Stashing changes come with a special set of Git commands intended to createdelete and apply stashes at will.

Do Check: How To Set Upstream Branch on Git

Create a Git stash

The easiest way to create a git stash is to simply run the “git stash” command without any parameters.

$ git stash

As a consequence, all the changes staged for commit in your current working directory will be saved on the side for later use.

$ git stash
Saved working directory and index state WIP on branch1: 808b598 Initial commit

As you can see, my working directory as well as my index was saved for the “branch1” which is the current name of my branch.

After the colons, you can see the hash of the HEAD commit as well as the commit message: this is the name of your stash.

In this case, no names were assigned to our stash which might not be very handy if you want to pop your stash later on.

Create a Git stash with a name

In order to create a git stash with a name, use the “save” command and specify the name of your stash.

$ git stash save "my_stash_name"

Back to the example, we gave before on the branch named “branch1”, we would run

$ git stash save "modified README.md"
Saved working directory and index state On branch1: modified README.md

Now, Git did not provide a default name (made by the last HEAD commit message) but it assigned a custom name to it.

Alternatively, you can use the “git stash push” command in order to create a stash with a name.

$ git stash push -m "modified the README.md" again
Saved working directory and index state On branch1: modified again the READ.me

Stashing your work

The git stash command takes your uncommitted changes (both staged and unstaged), saves them away for later use, and then reverts them from your working copy. For instance:

$ git status
On branch main
Changes to be committed:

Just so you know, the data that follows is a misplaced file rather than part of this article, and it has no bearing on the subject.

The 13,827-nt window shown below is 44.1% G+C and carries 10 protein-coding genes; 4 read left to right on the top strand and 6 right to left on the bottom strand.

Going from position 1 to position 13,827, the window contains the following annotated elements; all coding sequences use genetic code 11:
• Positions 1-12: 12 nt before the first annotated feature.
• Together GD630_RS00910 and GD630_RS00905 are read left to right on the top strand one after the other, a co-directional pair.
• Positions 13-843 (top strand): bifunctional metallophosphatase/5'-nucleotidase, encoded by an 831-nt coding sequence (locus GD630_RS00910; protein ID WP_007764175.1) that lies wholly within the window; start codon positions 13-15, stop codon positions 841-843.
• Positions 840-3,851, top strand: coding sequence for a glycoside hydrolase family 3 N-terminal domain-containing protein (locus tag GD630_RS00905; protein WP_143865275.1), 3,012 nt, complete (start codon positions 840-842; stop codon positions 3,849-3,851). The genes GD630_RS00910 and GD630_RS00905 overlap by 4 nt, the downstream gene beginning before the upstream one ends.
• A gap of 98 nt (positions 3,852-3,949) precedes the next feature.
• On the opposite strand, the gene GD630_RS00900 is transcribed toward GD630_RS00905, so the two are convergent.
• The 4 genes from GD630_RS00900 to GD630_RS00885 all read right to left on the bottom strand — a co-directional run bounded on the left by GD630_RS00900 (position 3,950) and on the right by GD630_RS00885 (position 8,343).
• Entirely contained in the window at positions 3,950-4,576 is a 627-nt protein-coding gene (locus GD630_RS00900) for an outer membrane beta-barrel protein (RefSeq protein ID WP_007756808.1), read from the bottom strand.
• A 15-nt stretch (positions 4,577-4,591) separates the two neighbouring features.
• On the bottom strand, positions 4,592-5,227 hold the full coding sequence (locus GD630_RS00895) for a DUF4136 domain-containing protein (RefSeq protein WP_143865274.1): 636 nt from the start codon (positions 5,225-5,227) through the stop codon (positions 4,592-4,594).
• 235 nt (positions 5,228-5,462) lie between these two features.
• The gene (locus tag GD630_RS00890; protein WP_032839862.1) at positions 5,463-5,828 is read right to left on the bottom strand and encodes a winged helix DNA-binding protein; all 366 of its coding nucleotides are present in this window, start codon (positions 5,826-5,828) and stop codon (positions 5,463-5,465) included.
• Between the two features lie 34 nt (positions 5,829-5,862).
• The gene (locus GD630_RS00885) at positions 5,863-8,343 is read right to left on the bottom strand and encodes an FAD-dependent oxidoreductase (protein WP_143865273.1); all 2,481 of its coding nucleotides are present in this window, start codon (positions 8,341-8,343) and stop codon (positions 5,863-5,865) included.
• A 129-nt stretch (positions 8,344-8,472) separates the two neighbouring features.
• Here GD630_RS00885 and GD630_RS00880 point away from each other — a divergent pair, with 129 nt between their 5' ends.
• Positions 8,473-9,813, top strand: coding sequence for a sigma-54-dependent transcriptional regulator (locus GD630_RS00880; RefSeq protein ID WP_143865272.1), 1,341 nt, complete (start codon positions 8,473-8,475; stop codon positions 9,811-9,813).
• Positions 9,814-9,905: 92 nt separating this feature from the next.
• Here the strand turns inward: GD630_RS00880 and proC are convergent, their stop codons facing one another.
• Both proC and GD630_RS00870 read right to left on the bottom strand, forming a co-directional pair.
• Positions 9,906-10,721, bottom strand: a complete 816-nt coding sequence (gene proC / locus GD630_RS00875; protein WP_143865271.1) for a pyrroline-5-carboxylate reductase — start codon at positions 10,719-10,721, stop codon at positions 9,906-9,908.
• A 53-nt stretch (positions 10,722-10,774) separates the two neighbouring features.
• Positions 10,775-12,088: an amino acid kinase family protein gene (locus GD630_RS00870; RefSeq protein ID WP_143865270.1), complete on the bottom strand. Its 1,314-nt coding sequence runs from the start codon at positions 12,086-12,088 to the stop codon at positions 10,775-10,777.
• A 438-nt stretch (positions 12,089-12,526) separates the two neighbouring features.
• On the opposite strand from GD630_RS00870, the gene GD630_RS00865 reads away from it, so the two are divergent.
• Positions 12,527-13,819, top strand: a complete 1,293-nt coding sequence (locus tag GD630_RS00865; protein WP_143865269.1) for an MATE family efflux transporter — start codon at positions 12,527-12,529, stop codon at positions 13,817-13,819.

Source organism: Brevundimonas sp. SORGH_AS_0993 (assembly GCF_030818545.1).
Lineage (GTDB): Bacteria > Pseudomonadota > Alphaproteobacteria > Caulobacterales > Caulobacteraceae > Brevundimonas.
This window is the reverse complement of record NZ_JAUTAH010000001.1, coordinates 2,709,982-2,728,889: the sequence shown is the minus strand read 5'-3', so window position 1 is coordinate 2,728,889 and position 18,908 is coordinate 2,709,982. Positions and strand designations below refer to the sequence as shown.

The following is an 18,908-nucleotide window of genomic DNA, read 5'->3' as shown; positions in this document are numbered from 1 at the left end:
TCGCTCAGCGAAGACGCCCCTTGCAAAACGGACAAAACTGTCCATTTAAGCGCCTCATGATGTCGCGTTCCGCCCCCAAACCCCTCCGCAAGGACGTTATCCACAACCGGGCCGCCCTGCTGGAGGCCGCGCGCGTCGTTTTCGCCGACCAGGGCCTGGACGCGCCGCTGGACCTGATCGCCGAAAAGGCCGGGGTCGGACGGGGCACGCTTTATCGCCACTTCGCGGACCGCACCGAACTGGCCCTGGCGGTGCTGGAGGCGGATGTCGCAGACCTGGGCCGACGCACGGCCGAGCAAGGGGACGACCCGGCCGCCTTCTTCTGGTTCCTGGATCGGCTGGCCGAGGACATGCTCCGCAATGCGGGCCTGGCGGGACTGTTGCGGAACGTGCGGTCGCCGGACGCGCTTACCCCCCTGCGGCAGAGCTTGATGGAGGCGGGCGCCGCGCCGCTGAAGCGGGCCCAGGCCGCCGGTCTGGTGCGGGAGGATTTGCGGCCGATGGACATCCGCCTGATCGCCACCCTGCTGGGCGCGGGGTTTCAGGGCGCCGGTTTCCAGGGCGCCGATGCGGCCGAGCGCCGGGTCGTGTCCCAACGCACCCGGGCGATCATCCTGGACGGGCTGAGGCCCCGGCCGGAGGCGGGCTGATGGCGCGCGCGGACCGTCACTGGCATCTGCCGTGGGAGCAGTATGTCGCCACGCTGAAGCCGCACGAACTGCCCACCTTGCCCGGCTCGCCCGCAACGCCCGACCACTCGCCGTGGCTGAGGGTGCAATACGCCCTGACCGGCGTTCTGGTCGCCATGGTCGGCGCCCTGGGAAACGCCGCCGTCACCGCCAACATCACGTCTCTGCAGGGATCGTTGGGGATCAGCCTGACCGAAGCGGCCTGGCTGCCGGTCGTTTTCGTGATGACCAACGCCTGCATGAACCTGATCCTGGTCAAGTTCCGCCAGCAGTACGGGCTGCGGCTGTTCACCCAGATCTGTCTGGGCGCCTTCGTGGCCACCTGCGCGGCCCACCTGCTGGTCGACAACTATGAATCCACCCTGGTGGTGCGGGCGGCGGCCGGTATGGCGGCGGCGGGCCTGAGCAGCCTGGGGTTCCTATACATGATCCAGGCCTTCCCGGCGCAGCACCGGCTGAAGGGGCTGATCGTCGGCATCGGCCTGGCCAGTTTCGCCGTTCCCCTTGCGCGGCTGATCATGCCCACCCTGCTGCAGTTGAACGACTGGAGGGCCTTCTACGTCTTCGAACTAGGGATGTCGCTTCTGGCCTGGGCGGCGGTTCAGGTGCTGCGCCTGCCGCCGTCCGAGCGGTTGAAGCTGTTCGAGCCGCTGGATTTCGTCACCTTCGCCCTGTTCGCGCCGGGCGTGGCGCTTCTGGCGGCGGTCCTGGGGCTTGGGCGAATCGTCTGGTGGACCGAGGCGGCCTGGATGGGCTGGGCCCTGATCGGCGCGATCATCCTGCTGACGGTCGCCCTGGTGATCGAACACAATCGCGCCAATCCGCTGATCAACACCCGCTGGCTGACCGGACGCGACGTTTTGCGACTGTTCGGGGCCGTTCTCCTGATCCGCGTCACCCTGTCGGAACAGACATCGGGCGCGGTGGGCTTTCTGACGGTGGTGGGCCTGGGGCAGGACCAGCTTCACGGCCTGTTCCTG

new file: style.css
Changes not staged for commit:
   modified: index.html

$ git stash
Saved working directory and index state WIP on main: 5002d47 our new homepage
HEAD is now at 5002d47 our new homepage

$ git status
On branch main
nothing to commit, working tree clean

Currently, you’re free to make changes, create new commits, switch branches, and perform any other Git operations; then come back and re-apply your stash when you’re ready.

Remark that the stash is local to your Git repository; stashes are not given to the server when you push.

Stash a specific file

Using the previous commands, you have stashed all the tracked files in your current working directory.

In some cases, you may want to stash a specific file in order to retrieve it later on.

To stash a specific file, use the “git stash push” command and specify the file you want to stash.

$ git stash push -m "message" <file>

For example, in order to stash the “README.md” file in our current working directory but keep changes done to the other files, we would run

$ git stash push -m "modified the README.md" README.md
Saved working directory and index state On branch1: modified README.md

However, the other tracked files that may be modified in your current working directory are untouched.

Stash untracked files

As you probably noticed before when creating stashes, stash only saves tracked files of your working directory by default.

But what if you wanted to stash untracked files of your current working directory?